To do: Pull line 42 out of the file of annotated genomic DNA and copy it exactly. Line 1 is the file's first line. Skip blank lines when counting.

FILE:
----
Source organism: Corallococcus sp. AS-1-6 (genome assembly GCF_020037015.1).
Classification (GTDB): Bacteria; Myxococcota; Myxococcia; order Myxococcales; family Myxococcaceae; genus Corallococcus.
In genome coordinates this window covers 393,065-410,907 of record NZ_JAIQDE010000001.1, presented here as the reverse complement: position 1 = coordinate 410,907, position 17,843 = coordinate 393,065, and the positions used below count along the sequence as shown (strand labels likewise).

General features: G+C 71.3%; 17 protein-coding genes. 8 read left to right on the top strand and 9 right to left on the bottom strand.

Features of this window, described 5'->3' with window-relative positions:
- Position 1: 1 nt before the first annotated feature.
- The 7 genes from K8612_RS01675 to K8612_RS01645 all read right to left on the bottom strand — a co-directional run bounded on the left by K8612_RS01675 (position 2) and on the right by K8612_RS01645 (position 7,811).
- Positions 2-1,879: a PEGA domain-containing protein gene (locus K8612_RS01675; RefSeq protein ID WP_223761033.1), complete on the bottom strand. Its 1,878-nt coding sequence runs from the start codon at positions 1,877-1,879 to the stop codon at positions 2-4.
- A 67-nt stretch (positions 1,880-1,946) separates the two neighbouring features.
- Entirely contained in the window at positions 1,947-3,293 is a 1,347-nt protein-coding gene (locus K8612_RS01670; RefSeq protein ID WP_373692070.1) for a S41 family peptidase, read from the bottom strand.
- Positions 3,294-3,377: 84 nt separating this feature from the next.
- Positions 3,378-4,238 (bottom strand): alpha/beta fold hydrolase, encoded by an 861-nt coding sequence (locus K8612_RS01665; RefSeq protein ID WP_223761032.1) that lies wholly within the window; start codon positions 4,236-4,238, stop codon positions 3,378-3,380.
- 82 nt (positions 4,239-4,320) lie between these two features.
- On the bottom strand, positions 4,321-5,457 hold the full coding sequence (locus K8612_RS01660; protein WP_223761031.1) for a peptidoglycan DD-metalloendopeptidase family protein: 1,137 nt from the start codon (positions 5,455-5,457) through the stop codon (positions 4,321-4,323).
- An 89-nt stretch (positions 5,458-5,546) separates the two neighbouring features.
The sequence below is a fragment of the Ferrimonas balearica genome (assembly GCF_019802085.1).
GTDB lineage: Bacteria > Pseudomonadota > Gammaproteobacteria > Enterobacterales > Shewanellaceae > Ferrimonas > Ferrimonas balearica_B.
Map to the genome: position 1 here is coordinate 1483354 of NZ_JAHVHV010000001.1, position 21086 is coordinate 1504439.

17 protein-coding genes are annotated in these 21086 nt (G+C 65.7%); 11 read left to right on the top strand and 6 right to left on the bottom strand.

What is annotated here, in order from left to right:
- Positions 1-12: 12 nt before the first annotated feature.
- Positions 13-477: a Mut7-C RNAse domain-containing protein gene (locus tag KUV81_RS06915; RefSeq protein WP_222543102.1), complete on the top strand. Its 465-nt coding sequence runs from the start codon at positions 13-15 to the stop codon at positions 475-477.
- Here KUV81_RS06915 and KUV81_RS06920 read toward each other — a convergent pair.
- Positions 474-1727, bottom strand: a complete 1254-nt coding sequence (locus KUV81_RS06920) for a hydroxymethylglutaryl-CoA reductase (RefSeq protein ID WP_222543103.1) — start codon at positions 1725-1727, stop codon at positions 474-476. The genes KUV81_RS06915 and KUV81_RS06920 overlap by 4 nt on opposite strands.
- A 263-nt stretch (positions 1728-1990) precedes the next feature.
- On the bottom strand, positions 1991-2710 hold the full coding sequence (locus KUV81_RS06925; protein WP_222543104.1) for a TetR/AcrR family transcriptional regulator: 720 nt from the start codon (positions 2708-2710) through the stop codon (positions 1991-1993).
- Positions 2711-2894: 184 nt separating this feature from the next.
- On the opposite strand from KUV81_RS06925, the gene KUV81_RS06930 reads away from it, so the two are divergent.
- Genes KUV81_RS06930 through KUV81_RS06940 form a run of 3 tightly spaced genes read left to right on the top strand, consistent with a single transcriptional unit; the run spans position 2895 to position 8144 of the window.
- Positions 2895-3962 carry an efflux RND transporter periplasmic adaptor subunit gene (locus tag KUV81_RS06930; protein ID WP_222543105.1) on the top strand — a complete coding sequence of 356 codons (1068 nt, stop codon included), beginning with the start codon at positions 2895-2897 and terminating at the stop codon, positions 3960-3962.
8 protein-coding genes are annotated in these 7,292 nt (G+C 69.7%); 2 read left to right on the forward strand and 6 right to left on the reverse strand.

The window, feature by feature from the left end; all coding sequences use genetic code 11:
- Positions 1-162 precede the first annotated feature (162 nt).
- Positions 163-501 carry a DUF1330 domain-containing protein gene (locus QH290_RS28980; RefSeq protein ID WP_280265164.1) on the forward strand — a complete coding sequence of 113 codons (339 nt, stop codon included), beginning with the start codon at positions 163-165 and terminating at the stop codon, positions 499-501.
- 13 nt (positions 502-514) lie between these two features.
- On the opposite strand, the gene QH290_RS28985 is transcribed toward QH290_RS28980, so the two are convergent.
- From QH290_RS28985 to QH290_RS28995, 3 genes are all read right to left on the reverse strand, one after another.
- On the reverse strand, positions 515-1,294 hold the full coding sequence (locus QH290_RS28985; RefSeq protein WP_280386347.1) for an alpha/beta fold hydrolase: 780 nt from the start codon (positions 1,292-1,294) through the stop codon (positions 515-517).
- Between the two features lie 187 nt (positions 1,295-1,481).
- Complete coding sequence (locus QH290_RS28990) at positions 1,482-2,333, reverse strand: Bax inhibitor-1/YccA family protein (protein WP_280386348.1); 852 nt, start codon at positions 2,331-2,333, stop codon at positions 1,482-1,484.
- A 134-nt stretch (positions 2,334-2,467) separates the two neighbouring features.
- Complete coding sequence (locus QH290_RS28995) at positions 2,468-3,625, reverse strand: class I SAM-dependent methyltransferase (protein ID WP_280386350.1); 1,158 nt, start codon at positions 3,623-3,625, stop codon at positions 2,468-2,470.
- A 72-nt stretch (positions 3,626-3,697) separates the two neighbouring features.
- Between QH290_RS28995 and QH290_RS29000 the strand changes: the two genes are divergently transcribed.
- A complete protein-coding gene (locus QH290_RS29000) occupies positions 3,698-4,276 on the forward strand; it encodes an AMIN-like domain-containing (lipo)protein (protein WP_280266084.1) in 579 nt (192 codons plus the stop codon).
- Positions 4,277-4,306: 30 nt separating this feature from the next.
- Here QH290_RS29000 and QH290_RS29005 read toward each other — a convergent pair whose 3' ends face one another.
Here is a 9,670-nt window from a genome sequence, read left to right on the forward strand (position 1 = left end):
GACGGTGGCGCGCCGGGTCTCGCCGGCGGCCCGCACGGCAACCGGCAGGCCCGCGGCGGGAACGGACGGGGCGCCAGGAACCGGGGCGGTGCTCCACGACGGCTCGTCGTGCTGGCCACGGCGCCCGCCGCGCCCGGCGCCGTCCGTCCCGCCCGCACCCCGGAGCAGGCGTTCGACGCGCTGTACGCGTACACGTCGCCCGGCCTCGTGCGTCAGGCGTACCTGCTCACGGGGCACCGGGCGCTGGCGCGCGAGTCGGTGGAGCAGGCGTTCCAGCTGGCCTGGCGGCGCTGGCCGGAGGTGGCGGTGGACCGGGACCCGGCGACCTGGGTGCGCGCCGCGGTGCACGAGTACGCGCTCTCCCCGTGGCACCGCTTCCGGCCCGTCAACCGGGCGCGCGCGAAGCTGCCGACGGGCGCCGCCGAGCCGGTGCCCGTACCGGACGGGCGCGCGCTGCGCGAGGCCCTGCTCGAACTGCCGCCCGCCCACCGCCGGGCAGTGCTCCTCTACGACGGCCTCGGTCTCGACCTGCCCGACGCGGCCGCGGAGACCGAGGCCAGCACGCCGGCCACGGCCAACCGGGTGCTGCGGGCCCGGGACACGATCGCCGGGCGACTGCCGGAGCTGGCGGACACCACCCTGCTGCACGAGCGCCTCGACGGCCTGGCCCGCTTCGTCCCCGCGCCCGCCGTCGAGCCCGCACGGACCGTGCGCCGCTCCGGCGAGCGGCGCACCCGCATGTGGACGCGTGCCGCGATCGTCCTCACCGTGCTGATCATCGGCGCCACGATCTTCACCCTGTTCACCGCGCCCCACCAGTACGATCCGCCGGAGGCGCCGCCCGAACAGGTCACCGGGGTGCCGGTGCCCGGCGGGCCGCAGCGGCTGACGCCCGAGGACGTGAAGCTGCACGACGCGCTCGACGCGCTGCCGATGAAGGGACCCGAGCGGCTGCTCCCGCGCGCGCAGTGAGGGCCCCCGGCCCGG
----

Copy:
- Complete coding sequence (locus QH290_RS28995) at positions 2,468-3,625, reverse strand: class I SAM-dependent methyltransferase (protein ID WP_280386350.1); 1,158 nt, start codon at positions 3,623-3,625, stop codon at positions 2,468-2,470.